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A Look At "Neo-Noir" Philadelphia
A quintessentially urban story, Law Abiding Citizen needed the backdrop of a great American city for its intricately woven tale. Originally set in Los Angeles, the events of the story took on special significance when the setting was changed to Philadelphia. "It was a very specific choice on our part,” says producer Lucas Foster. "It's the seat of English common law in America. The Founding Fathers spent a lot of time there. This movie is all about justice, so it made a lot of sense for us to come to the place where a lot of these issues were first considered.” 

The city offered the filmmakers several unique attributes, says Foster. "It has amazing architecture. It feels big, but not impersonal. It feels like a place where you know you can get a little bit lost. 

"It was also important to us to have a place that was graphically stark and unusual,” he adds. "We're calling the look of this movie ‘neo-noir.' I don't think Philadelphia has ever been photographed the way we're photographing it.”

Philadelphia's iconic City Hall, whose singular silhouette has been one of the defining images of the Philadelphia skyline for more than a century, figures prominently in the action. "Philadelphia City Hall is one of the most beautiful buildings I've seen in America,” says Butler. "It has so many great views and angles that no matter where you are it looks amazing. We lit up the whole street leading down to City Hall one night and it took my breath away. 

"When you come to such a big city, you can feel that you're just going to be a drop in the ocean, but you're not in Philadelphia,” the actor says. "The city was really excited to have us here, and I was charmed by Philadelphia. I would make another movie here in a heartbeat.”

For critical scenes that take place behind prison walls, the filmmakers secured a notorious location. Holmesburg Prison was closed in 1995 after riots killed two wardens, but it may be better known as the site where infamous medical experiments were performed on prisoners. Built in 1896, and recently partially reopened to house overflow from other prisons, Holmesburg is the antithesis of a modern prison with its crumbling brick walls, archaic structures and rusting cells.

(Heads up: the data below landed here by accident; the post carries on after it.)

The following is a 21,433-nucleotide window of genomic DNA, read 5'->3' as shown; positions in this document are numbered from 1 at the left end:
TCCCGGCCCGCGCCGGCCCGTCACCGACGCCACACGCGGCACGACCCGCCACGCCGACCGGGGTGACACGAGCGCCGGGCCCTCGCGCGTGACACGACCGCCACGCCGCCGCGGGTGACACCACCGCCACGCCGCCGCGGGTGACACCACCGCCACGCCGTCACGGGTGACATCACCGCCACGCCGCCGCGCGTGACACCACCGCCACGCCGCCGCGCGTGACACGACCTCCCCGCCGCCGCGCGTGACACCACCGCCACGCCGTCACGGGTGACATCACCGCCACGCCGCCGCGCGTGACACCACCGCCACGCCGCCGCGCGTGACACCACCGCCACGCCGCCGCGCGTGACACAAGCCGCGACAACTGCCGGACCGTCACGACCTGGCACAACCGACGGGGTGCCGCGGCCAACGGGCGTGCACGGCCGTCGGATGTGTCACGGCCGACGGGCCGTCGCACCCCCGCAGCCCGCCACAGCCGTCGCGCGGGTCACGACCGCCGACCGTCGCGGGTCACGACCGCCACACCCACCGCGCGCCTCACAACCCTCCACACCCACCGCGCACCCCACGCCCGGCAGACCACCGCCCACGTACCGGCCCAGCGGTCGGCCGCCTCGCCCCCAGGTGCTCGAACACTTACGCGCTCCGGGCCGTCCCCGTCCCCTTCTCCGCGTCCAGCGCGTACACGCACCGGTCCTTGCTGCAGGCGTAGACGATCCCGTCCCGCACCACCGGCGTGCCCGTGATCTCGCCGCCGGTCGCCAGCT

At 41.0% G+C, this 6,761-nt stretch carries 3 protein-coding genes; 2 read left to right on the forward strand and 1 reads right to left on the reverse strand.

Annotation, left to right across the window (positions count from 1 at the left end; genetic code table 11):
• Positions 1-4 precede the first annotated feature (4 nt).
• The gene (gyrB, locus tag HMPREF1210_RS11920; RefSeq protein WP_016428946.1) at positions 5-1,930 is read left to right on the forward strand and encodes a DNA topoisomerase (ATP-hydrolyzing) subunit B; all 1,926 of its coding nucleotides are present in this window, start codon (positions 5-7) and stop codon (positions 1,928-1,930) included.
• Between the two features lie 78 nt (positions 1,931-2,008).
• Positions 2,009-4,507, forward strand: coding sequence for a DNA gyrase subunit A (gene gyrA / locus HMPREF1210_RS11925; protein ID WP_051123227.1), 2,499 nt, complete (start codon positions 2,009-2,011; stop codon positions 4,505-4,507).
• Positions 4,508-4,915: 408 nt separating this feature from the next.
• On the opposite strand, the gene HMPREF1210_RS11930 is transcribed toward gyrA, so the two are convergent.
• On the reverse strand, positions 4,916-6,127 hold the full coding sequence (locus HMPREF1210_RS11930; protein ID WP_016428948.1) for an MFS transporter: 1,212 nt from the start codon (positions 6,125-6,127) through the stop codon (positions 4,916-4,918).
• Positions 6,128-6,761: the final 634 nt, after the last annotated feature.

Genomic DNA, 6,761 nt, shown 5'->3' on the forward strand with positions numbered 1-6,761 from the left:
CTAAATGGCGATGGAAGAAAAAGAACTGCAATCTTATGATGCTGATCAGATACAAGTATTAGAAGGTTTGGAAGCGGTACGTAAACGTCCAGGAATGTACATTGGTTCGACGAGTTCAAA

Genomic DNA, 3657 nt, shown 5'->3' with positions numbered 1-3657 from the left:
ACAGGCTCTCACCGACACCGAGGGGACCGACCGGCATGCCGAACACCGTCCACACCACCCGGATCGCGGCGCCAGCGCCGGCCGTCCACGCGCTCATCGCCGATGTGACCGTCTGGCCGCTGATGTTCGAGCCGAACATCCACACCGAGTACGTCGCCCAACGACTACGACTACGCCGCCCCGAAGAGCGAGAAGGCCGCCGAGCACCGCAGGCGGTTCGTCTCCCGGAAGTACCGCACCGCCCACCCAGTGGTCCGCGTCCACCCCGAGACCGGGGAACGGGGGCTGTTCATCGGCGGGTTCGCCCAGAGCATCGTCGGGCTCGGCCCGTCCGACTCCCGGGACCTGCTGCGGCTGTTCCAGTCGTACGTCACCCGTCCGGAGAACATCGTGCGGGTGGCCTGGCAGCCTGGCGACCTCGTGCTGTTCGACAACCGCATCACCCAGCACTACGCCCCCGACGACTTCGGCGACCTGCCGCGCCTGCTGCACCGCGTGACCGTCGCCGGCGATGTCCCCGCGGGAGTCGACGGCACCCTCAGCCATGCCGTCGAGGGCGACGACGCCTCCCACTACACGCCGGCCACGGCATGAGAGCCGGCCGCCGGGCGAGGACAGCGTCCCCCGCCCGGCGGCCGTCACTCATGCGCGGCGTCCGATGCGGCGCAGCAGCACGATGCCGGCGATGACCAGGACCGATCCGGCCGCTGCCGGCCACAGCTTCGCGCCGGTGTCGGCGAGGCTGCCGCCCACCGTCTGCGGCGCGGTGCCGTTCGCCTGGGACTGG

"Holmesburg is almost medieval,” says Foster. "You're transported to another era. This movie could take place almost at any time if you didn't see modern vehicles in it. It could be a '40s movie, this could be The Big Sleep, and Holmesburg really lent itself to that timeless feeling.”  Shooting in Holmesburg proved to be a powerful experience for Butler. "We were in a functioning prison,” says the actor. "I'm not somebody who's used to jails, just as Clyde Shelton isn't. While we were filming, we'd have to stop so inmates in shackles could be led through by guards, and then we would start filming again. It was a fascinating experience, right down to the smell and the cold. The place tells a whole story unto itself.”

F. Gary Gray worked closely with the film's production designer, Alex Hajdu, to develop a signature visual style for Law Abiding Citizen that takes its inspiration from the city and reflects some of the story's complexity. "The premise of the movie dictated a unique style,” says the director. "We took some of the classic elements of film noir and introduced them into a very modern movie. We were not afraid to grab the long shadows or use high contrast. I thought that was perfect given the subject matter.” 

Philadelphia itself helped define movie's look, according to Hajdu. "I drew a sense of color and mood from the city. The architecture and scope of the buildings translated into a visual style for me. Philadelphia is fantastic in that respect. It has a lot of history and a lot of texture. Because it's an older city, it has an almost European color palette. There are a lot of brick and ea


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